Anderson adds that getting to raise her children on the ranch, just as she was, is the most rewarding aspect of her job.

Her oldest, Bryan, works on the ranch and recently married his wife, Charly. Anderson’s daughter, Jae, obtained a master’s degree in agribusiness from Utah State back in August and works for Intermountain Embryonics while still owning a few cows on the ranch.

The Anderson family

Anderson reminisces of the time Bryan spent his spring break learning how to A.I., which inevitably created a competition between Bryan and James, as James has been an independent contractor for Genex in the past few years, she laughs.

“There’s no doubt, it gets in your blood … and it gets in your blood quick,” Anderson says.

Anderson says the legacy of it all is what gets her out of bed every morning. In tough times, she says she remembers the work put into their ranching operation by her family, and it makes her want to work even harder.

“Mom and Dad worked so hard to get their feet under them; it was an instinctual decision to come back to ranching,” Anderson says. “It’s that legacy thing that just keeps coming back into mind. We want to take care of what’s taken care of us.”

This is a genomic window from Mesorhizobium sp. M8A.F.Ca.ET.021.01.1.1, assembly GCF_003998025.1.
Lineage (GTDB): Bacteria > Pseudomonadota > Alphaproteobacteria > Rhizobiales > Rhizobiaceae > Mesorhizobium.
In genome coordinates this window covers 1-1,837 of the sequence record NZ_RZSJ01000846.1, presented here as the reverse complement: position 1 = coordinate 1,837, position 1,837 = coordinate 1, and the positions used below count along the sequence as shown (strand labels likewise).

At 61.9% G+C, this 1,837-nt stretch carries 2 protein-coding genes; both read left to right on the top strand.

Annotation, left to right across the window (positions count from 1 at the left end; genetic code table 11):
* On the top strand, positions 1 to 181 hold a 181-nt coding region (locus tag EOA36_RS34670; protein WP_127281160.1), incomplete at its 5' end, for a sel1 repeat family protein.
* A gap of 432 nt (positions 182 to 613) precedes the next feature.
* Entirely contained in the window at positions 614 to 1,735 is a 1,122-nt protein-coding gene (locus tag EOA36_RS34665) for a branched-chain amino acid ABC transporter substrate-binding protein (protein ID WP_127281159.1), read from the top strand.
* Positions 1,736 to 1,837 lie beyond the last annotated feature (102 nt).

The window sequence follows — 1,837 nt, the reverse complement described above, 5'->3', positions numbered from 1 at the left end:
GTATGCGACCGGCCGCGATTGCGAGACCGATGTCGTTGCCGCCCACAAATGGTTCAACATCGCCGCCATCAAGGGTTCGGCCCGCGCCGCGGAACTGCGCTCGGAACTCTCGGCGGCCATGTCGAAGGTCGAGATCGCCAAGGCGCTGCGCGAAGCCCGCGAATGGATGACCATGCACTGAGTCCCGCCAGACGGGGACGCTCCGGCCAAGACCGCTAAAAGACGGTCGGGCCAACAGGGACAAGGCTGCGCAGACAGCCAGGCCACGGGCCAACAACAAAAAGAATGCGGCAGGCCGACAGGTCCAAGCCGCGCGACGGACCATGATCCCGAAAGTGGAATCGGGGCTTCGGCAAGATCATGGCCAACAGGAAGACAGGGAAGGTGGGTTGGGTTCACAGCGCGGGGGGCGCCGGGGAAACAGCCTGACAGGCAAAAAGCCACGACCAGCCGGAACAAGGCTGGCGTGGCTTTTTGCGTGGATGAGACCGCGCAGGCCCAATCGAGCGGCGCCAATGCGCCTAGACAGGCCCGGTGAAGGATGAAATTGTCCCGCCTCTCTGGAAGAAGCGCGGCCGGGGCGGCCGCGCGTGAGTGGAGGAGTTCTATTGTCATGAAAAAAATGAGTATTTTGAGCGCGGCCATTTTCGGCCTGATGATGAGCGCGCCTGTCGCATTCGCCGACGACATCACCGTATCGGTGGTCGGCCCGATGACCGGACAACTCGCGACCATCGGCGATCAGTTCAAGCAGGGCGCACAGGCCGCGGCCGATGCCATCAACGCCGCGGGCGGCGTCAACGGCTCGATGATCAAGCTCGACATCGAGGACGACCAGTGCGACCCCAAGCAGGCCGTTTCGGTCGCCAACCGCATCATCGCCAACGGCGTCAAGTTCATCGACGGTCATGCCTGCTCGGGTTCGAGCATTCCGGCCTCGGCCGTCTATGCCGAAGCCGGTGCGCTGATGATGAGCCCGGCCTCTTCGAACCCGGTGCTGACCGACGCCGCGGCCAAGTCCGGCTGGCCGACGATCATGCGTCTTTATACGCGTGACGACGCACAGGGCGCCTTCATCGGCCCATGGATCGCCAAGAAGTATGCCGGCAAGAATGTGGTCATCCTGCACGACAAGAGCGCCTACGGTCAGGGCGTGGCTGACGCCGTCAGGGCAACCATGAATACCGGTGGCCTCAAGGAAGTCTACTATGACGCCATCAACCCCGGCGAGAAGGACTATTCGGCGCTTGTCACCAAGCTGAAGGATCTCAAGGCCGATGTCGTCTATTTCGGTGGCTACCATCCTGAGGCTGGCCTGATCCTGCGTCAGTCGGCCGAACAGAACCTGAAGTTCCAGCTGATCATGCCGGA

Anderson says ranching is their family’s foundation, it’s “what’s kept them on their feet.” And over the years, JBB/AL Herefords has evolved and expanded.

In 2012, JBB/AL Herefords added Red Angus genetics into the mix.

Red cattle

“Those F1 heifers are very popular and just good mamas,” Anderson says.

The operation has also done some conventional embryo transfer work in the past, as well as a bit of IVF as it became more popular. Currently, they do quite a bit of A.I.-ing using a Hereford bull as the clean-up.

As with many other operations, JBB/AL Herefords does participate in a bit of farming, growing hay, corn silage and certified wheat seed which is contracted with an elevator in Gooding. Anderson says they keep about 50% of their hay, while their grains are mostly sold.


Anderson says the price of commodities can be challenging in an area so richly populated with dairy cattle.